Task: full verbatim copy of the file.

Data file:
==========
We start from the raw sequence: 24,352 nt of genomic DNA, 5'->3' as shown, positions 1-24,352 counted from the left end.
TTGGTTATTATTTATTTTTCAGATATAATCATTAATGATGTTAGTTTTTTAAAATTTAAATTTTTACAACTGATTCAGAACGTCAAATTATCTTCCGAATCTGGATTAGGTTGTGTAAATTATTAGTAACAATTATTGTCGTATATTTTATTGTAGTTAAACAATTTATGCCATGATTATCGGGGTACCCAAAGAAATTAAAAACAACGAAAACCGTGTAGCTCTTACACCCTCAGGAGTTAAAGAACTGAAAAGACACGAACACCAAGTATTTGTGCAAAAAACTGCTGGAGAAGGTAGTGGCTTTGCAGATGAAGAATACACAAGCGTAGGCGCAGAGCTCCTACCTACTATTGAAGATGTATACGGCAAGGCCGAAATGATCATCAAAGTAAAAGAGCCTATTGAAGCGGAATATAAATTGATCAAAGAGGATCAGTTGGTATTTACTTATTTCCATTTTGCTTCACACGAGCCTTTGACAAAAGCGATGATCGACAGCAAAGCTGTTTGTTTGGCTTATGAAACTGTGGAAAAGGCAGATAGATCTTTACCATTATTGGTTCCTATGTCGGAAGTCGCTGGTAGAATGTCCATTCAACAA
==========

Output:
We start from the raw sequence: 24,352 nt of genomic DNA, 5'->3' as shown, positions 1-24,352 counted from the left end.
TTGGTTATTATTTATTTTTCAGATATAATCATTAATGATGTTAGTTTTTTAAAATTTAAATTTTTACAACTGATTCAGAACGTCAAATTATCTTCCGAATCTGGATTAGGTTGTGTAAATTATTAGTAACAATTATTGTCGTATATTTTATTGTAGTTAAACAATTTATGCCATGATTATCGGGGTACCCAAAGAAATTAAAAACAACGAAAACCGTGTAGCTCTTACACCCTCAGGAGTTAAAGAACTGAAAAGACACGAACACCAAGTATTTGTGCAAAAAACTGCTGGAGAAGGTAGTGGCTTTGCAGATGAAGAATACACAAGCGTAGGCGCAGAGCTCCTACCTACTATTGAAGATGTATACGGCAAGGCCGAAATGATCATCAAAGTAAAAGAGCCTATTGAAGCGGAATATAAATTGATCAAAGAGGATCAGTTGGTATTTACTTATTTCCATTTTGCTTCACACGAGCCTTTGACAAAAGCGATGATCGACAGCAAAGCTGTTTGTTTGGCTTATGAAACTGTGGAAAAGGCAGATAGATCTTTACCATTATTGGTTCCTATGTCGGAAGTCGCTGGTAGAATGTCCATTCAACAA